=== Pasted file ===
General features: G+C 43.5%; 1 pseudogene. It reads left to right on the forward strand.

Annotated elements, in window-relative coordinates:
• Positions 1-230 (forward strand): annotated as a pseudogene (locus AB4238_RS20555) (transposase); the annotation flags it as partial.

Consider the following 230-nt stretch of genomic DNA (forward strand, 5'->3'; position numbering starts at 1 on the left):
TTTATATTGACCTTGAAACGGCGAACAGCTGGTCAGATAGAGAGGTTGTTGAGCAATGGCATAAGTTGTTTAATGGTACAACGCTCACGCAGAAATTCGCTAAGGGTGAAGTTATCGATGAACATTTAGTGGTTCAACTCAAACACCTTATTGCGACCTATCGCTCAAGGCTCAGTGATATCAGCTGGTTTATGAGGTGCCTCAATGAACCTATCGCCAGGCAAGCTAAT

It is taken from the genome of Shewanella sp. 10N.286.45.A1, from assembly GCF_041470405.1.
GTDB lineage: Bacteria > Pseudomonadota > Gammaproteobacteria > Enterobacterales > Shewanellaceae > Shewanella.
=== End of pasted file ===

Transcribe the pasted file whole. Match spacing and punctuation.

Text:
General features: G+C 43.5%; 1 pseudogene. It reads left to right on the forward strand.

Annotated elements, in window-relative coordinates:
• Positions 1-230 (forward strand): annotated as a pseudogene (locus AB4238_RS20555) (transposase); the annotation flags it as partial.

Consider the following 230-nt stretch of genomic DNA (forward strand, 5'->3'; position numbering starts at 1 on the left):
TTTATATTGACCTTGAAACGGCGAACAGCTGGTCAGATAGAGAGGTTGTTGAGCAATGGCATAAGTTGTTTAATGGTACAACGCTCACGCAGAAATTCGCTAAGGGTGAAGTTATCGATGAACATTTAGTGGTTCAACTCAAACACCTTATTGCGACCTATCGCTCAAGGCTCAGTGATATCAGCTGGTTTATGAGGTGCCTCAATGAACCTATCGCCAGGCAAGCTAAT

It is taken from the genome of Shewanella sp. 10N.286.45.A1, from assembly GCF_041470405.1.
GTDB lineage: Bacteria > Pseudomonadota > Gammaproteobacteria > Enterobacterales > Shewanellaceae > Shewanella.